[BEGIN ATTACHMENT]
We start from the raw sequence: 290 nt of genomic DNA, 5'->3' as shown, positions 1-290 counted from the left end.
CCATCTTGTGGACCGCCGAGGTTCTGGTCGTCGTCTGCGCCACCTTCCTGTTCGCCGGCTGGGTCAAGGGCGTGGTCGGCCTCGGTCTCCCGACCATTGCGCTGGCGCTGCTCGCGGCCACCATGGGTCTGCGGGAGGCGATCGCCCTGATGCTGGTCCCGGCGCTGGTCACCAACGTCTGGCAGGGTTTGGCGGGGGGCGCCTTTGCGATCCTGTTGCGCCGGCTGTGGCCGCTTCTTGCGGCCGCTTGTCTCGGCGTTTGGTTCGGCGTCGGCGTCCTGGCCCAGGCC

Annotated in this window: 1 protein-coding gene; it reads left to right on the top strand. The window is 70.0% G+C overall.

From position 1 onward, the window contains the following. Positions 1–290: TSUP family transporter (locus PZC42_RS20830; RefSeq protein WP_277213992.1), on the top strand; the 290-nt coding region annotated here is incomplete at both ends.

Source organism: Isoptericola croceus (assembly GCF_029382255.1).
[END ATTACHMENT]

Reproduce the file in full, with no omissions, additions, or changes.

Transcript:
We start from the raw sequence: 290 nt of genomic DNA, 5'->3' as shown, positions 1-290 counted from the left end.
CCATCTTGTGGACCGCCGAGGTTCTGGTCGTCGTCTGCGCCACCTTCCTGTTCGCCGGCTGGGTCAAGGGCGTGGTCGGCCTCGGTCTCCCGACCATTGCGCTGGCGCTGCTCGCGGCCACCATGGGTCTGCGGGAGGCGATCGCCCTGATGCTGGTCCCGGCGCTGGTCACCAACGTCTGGCAGGGTTTGGCGGGGGGCGCCTTTGCGATCCTGTTGCGCCGGCTGTGGCCGCTTCTTGCGGCCGCTTGTCTCGGCGTTTGGTTCGGCGTCGGCGTCCTGGCCCAGGCC

Annotated in this window: 1 protein-coding gene; it reads left to right on the top strand. The window is 70.0% G+C overall.

From position 1 onward, the window contains the following. Positions 1–290: TSUP family transporter (locus PZC42_RS20830; RefSeq protein WP_277213992.1), on the top strand; the 290-nt coding region annotated here is incomplete at both ends.

Source organism: Isoptericola croceus (assembly GCF_029382255.1).